Aw , man . Stick with the " it's all Bush's fault " story , will ya' ?
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Old 08-13-2013, 07:04 PM
 
Location: Sandy Springs (ATL)
1,890 posts, read 2,530,979 times
Reputation: 1607
Quote:
Originally Posted by victimofGM View Post
Incompetent governor and New Orleans mayor didn't follow their own city/state emergency plan prior to the storm's arrival. Everything was fine in New Orleans until the levees broke. Once that happened, Governor Blanco became Governor Deer-in-headlights. When it became obvious the government (city/state) were brain dead, a large group of boaters in the Lafayette area formed a convoy and headed to New Orleans to get the people out. They were stopped by the state police under orders from the governor to not let them into the city. They came up with a BS story about their boats getting damaged and they'd be stuck. Some of those boaters went home while others used back roads they knew and started the rescue. None of them damaged their boats. From north Louisiana came a caravan of school buses. They too were stopped by the state police on orders from the governor. While none of this received any national coverage, Blanco was on the national news blaming Bush for not doing her job for her. While she was saying this on national news, Bush had two US Navy ships off the coast providing what aid they could while awaiting the ships from Norfolk. These two ships were doing exercises in the Gulf of Mexico and so they did what they could providing medical aid, clean drinking water, food, and helping hands. When the other ships arrived, they had many more helicopters, supplies, and helping hands. After the people were taken care of and Congress approved a large chunk of change to New Orleans, the city and state government held onto that money with a tight fist instead of using it for necessary recovery projects. The New Orleans Levees boards were about as corrupt as the NOPD. Much of their funds prior to Katrina went to everything BUT the levees. When the National Guard and Navy were conducting rescues, Representative "Cold Cash" Jefferson of New Orleans had troops help him move things from his home, things that may include cash from his bribery or evidence for his trial. While all that drama was going on, other cities and towns literally wiped off the map were working to clean up and rebuild. New Orleans first business to re-open was naturally a bar. Don't have a home or electricity but they got their priorities, getting drunk. The New Orleans evacuees were a pain in the backside for all the cities they were sent to. In Lafayette, they damaged the Cajun Dome that was used as a shelter for them. One example of the damage they did includes breaking the bricks off the walls and flushing the pieces of bricks in all the toilets. Took a long time to clear the lines after they left. They caused fights and other crimes where ever they went.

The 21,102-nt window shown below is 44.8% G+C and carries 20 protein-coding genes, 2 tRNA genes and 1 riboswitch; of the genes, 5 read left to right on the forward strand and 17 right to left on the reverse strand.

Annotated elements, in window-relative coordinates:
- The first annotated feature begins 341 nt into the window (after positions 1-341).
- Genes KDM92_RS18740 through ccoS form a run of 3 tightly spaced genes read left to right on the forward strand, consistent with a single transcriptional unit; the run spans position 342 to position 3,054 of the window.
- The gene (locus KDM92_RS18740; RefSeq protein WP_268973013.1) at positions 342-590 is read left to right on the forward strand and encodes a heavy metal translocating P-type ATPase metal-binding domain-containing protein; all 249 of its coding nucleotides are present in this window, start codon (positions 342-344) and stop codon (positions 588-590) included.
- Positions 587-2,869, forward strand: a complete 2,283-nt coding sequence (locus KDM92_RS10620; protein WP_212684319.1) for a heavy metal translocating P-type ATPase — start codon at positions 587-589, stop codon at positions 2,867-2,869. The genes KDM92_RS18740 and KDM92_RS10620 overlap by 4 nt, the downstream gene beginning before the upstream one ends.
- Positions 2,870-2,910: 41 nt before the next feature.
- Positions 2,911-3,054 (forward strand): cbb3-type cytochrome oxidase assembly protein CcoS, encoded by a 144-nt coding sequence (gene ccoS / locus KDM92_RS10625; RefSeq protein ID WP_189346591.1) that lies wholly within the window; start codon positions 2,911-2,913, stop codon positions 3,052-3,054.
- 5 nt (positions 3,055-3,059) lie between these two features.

I loved New Orleans then as much as I do now as the new home for my young family and I. But I have to agree with victimofGM about alot of the evacuees. Before I married my wife, who is a native New Orleanian and then evacuee, I was a 21 year old college student and had volunteered at a newly formed Evacuee Shelter opened by my late uncle. As excited as i was to help these victimized individuals and families, I was moreso appaulled at the ingratitude. These people were coming from a literal nothing into a FREE shelter with individual rooms(it was a hotel before) where they complained about everything from the a lack of television in their room to the type of FREE food they were given...

At that age I couldn't understand the mentality, but now, as a reformed Fiscal Democrat I do. I now see the direct correlation between welfare and attitudes of entitlement.

Unfortunately, this is a huge problem within the lower financial class in New Orleans. Anyone remember Sharon Jasper??

So, contributing to what victimofGM said, I would add that those with initiative to get up and rebuild were outnumbered by those waiting for the government or their "god" to fix the city. Fortunately, within the last few years that has changed due to an influx of businesses and entreprenuers coming to the city, helping the rebuilding process and resurgence. And I'm proud that my business and I are apart of that number.

...my 2 cents. Ciao